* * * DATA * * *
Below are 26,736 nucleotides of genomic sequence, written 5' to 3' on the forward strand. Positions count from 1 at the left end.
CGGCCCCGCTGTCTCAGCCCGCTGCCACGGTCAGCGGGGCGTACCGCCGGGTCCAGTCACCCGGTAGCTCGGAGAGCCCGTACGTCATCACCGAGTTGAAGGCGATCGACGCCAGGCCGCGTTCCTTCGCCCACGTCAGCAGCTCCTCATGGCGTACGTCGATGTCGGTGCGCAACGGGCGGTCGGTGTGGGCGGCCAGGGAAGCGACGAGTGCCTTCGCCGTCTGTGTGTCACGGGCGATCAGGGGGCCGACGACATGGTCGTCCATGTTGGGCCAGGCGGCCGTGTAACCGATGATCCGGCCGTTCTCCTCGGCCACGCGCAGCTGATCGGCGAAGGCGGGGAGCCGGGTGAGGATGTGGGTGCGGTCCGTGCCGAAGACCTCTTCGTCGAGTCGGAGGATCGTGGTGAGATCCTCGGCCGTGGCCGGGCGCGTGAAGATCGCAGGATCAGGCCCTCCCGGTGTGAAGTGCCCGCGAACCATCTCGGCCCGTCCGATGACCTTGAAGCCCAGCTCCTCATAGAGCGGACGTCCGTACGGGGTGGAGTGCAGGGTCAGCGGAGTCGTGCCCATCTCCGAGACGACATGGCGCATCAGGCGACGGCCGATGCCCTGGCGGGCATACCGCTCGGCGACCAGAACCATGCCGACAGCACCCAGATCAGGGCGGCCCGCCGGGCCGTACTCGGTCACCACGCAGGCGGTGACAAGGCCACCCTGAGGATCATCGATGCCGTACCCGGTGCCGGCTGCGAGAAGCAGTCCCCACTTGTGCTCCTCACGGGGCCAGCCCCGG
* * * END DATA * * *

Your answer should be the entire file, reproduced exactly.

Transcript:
Below are 26,736 nucleotides of genomic sequence, written 5' to 3' on the forward strand. Positions count from 1 at the left end.
CGGCCCCGCTGTCTCAGCCCGCTGCCACGGTCAGCGGGGCGTACCGCCGGGTCCAGTCACCCGGTAGCTCGGAGAGCCCGTACGTCATCACCGAGTTGAAGGCGATCGACGCCAGGCCGCGTTCCTTCGCCCACGTCAGCAGCTCCTCATGGCGTACGTCGATGTCGGTGCGCAACGGGCGGTCGGTGTGGGCGGCCAGGGAAGCGACGAGTGCCTTCGCCGTCTGTGTGTCACGGGCGATCAGGGGGCCGACGACATGGTCGTCCATGTTGGGCCAGGCGGCCGTGTAACCGATGATCCGGCCGTTCTCCTCGGCCACGCGCAGCTGATCGGCGAAGGCGGGGAGCCGGGTGAGGATGTGGGTGCGGTCCGTGCCGAAGACCTCTTCGTCGAGTCGGAGGATCGTGGTGAGATCCTCGGCCGTGGCCGGGCGCGTGAAGATCGCAGGATCAGGCCCTCCCGGTGTGAAGTGCCCGCGAACCATCTCGGCCCGTCCGATGACCTTGAAGCCCAGCTCCTCATAGAGCGGACGTCCGTACGGGGTGGAGTGCAGGGTCAGCGGAGTCGTGCCCATCTCCGAGACGACATGGCGCATCAGGCGACGGCCGATGCCCTGGCGGGCATACCGCTCGGCGACCAGAACCATGCCGACAGCACCCAGATCAGGGCGGCCCGCCGGGCCGTACTCGGTCACCACGCAGGCGGTGACAAGGCCACCCTGAGGATCATCGATGCCGTACCCGGTGCCGGCTGCGAGAAGCAGTCCCCACTTGTGCTCCTCACGGGGCCAGCCCCGG